Guo helped draw up personal safety protection guidance and also routinely contacted providers to guarantee medical supplies. He called for police officers to be vaccinated as soon as possible and helped take out accident and COVID-19 insurance coverage for more than 1,000 people.

As a middle school student, he learned of the murders on the Mekong in 2011 from television news reports.

In 2017, Guo boarded a patrol boat for the first time. “Everyone looked so confident and brave, but this only added to my nerves,” he said. “I prepared all the drugs and bandages they might need. I also thought about what I should do in the event of a shooting. I was so anxious that I barely slept for days.”

Still relatively young, but more experienced, Guo’s reputation has risen in the past four years, even among foreigners.

Before the pandemic, every time his vessel berthed in another country, local residents, especially the poor, waited in long lines to seek help from Guo, as news spread that he was “a Chinese doctor offering free medical services and free drugs”.

A policeman in Laos with severe back pain sought help from Guo at every opportunity. “His magic acupuncture can ease my agony in minutes,” the officer said.

Noisy business

Yan Yizhang, from Xishuangbanna, has worked in the small, muggy engine room of a patrol vessel for 10 years. Every time the boat departs on a mission, the machinery creates a din, forcing him to concentrate hard to detect any problems.

He said he seldom contacts his family during a patrol, as he needs to watch the engine and respond to emergencies quickly. He even sleeps in the engine room, and also knows the locations of rapids and rocks in the river.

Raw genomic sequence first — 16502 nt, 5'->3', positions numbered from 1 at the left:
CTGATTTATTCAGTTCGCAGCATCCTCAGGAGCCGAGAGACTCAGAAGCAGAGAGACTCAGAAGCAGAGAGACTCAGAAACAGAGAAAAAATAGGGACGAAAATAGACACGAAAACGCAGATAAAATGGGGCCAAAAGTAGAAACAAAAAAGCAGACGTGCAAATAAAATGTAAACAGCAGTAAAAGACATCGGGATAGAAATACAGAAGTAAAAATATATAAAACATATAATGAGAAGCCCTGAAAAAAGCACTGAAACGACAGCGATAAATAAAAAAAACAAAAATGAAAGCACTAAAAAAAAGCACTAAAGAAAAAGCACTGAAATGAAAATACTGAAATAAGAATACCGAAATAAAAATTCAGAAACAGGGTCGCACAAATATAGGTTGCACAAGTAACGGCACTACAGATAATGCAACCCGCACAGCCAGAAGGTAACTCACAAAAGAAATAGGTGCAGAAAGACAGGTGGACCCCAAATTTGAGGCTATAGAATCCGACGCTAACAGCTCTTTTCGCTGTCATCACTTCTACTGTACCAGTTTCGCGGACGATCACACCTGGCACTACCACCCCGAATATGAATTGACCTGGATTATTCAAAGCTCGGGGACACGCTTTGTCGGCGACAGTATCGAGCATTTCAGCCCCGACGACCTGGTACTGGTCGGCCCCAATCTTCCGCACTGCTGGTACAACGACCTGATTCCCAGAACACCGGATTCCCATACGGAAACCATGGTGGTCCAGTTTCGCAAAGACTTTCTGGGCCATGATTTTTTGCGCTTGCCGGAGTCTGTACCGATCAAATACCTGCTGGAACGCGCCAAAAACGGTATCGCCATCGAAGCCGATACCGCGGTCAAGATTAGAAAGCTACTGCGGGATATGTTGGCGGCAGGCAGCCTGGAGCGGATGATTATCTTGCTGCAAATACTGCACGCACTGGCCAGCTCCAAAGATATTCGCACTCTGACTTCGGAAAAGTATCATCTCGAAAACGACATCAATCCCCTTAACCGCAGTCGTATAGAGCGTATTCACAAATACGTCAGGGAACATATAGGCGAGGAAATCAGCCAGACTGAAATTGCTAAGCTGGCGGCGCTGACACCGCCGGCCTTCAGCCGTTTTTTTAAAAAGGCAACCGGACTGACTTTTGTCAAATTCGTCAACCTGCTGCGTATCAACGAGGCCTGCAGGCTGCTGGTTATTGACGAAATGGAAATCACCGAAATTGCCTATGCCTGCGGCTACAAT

Returning from a patrol in January 2015, one of the engines broke down, and there was a risk of the vessel overturning as it battled a fierce current. Yan immediately told his colleagues to make for the shore. Despite toiling in high temperatures, nine workers fixed the problem in six hours.

Four years earlier, during another mission, a Laotian patrol boat was holed after hitting a reef, with water engulfing the engine room. Yan and his team quickly repaired the damage, and there were no deaths or injuries. He was awarded a second-class merit for his actions.

Despite the difficulties he faces, Yan said he does the job out of a love for his country. “The best thing for me is taking a hot shower at ports of call. It feels really great,” he said.

During a videoconference early last month to mark the 10th anniversary of the joint missions, officials and police from the four countries approved a plan for patrol and law enforcement, vessel maintenance and joint training.

They agreed that security on the Mekong had significantly improved, although crimes involving drugs, gambling and internet fraud still pose challenges.

Strengthened cooperation is needed on exchanging information, marine skills, maintaining equipment, and controlling the pandemic, they said.

Such action would help prevent cross-border crimes, promote environmental protection and anti-terrorism measures, safeguard information security, and contribute to the Belt and Road Initiative, the participants added.